FIV may also increase the risk of your cat developing these cancers. There may be a vaccine available to protect your cat against this virus, though it might not be as effective as the FeLV vaccine.
Both of these viruses are transmitted through deep bite wounds and saliva. They may also be transmitted through close contact with infected cats. In very rare circumstances, they may also be transmitted by cats sharing a food bowl or litterbox. It is important that any new cat you introduce to your resident cats is tested for these viruses prior to introduction.
7. Don’t Forget Your Cat’s Yearly Vet Checkup
While early detection of cancer won’t prevent it, cancer is often easier to treat if detected early. It is important to keep up with your cat’s year checkups at the vet. Your cat’s veterinarian will be able to detect early signs of cancer, and it can be treated before it spreads and becomes more life-threatening.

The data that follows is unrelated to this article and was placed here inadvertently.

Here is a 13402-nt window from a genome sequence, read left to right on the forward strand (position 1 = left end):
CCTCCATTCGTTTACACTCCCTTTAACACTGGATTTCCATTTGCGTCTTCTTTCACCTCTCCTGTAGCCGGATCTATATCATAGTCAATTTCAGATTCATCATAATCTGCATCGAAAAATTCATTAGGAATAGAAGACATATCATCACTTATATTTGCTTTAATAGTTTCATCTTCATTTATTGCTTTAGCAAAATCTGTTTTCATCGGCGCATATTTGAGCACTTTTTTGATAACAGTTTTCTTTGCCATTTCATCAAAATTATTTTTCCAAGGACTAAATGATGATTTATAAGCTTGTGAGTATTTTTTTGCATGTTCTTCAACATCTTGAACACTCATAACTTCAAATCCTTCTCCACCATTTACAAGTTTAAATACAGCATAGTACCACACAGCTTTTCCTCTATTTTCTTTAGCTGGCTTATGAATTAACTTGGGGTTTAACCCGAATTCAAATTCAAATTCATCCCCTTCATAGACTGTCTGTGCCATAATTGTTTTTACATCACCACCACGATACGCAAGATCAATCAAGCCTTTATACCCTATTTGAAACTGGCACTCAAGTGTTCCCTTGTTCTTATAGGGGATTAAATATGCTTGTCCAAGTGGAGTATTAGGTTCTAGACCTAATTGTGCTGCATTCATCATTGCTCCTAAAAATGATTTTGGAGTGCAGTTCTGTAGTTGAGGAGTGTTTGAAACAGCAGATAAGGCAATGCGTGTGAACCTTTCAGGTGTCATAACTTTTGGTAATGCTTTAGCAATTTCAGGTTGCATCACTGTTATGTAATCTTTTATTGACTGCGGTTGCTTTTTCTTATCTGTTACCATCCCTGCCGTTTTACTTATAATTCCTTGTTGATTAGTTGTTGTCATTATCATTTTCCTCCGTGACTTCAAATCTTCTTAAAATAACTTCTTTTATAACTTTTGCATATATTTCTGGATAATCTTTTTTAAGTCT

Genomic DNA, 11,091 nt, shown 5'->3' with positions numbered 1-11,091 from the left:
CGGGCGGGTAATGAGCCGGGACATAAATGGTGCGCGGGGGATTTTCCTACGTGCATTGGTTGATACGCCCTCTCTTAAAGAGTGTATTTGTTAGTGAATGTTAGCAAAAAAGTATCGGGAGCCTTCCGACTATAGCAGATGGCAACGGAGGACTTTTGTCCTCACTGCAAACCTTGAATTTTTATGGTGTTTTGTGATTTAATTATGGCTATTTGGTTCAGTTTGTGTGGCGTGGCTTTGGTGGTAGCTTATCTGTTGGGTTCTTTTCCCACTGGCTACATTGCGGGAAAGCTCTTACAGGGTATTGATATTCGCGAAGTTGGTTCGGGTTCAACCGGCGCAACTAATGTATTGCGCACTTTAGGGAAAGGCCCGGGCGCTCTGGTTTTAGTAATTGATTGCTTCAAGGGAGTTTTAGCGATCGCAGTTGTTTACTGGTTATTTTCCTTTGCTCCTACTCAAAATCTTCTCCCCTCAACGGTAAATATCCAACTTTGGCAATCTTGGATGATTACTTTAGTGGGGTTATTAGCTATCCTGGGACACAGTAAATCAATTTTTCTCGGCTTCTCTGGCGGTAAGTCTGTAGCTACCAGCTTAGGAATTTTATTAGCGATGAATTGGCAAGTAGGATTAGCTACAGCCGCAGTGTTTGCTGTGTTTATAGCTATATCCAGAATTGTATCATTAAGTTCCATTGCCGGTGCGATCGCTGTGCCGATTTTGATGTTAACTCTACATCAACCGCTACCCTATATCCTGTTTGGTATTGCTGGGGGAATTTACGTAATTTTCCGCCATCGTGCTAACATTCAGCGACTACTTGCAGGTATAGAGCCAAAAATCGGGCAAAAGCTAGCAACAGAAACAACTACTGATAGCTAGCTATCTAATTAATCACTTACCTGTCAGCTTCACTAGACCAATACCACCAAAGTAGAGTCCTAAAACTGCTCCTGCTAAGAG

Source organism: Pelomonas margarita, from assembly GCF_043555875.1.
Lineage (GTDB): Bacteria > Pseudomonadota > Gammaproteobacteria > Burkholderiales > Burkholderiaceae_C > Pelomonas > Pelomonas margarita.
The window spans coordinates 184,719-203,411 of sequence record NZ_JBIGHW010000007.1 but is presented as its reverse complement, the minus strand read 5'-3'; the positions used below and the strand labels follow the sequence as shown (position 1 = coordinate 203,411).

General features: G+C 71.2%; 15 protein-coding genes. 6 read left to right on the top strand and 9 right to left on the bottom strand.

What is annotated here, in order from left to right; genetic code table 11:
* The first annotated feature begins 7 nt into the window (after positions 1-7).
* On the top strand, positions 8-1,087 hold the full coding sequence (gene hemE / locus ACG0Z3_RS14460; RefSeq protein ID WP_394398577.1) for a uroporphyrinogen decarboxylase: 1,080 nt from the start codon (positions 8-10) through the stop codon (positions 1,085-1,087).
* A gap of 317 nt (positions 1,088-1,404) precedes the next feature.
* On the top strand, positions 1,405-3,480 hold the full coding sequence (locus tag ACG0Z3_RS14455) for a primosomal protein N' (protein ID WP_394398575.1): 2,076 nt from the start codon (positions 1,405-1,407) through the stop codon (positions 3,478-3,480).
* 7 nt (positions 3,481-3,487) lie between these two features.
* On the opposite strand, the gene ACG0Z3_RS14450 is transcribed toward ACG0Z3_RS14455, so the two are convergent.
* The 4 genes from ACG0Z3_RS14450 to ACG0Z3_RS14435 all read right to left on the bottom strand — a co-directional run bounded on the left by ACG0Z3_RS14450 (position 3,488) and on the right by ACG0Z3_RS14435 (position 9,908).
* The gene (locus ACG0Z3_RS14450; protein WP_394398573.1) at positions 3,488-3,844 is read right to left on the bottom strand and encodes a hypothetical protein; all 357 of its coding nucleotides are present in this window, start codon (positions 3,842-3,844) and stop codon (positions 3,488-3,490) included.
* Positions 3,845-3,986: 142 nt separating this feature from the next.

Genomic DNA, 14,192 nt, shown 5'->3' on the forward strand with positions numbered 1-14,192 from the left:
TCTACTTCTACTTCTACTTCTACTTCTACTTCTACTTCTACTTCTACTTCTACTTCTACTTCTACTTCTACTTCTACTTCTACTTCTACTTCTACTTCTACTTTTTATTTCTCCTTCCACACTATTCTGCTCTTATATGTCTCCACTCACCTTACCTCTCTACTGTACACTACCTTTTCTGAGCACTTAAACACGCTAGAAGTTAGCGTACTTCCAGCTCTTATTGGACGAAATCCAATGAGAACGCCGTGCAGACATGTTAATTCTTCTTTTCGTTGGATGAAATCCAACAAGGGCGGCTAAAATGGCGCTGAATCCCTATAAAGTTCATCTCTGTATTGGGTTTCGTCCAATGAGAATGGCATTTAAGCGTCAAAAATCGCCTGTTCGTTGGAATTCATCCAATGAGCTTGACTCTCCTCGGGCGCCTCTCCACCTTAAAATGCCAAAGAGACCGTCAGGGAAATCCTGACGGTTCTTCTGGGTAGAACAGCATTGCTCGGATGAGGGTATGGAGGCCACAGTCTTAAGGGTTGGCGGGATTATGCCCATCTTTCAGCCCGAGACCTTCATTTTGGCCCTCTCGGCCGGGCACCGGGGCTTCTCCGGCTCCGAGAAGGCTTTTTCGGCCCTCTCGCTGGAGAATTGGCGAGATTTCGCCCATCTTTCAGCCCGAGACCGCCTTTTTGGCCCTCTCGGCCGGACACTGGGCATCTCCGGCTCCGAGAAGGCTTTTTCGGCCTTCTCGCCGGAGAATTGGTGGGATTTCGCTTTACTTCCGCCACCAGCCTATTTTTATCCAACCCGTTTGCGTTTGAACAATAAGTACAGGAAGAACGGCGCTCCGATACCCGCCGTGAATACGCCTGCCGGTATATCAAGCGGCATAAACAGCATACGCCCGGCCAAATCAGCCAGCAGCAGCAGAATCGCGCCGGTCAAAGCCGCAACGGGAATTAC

Reducing Your Cat’s Cancer Risk
Though there is no way to completely prevent all types of cancer, you can greatly reduce your cat’s chances of developing many types of cancer by spaying or neutering your pet at a young age, keeping your cat physically fit, feeding a proper diet, avoiding environmental carcinogens (including cigarette smoke), and taking steps to avoid exposure to certain potentially deadly viruses.
Regular vet checkups can also go a long way in maintaining your cat’s health for years to come. By understanding cancer risks in cats, you can help your furry friend to live a long, happy, and healthy life.
- 4 Cancer Prevention Tips For Cats
- Tips for Preventing Cancer in Cats
Cats are susceptible to many of the same diseases that can affect humans. Cancer is no exception. While cats do not get cancer as often as dogs and people, it tends to be more aggressive when it does occur.
This article is accurate and true to the best of the author’s knowledge. It is not meant to substitute for diagnosis, prognosis, treatment, prescription, or formal and individualized advice from a veterinary medical professional. Animals exhibiting signs and symptoms of distress should be seen by a veterinarian immediately.
© 2018 Jennifer Wilber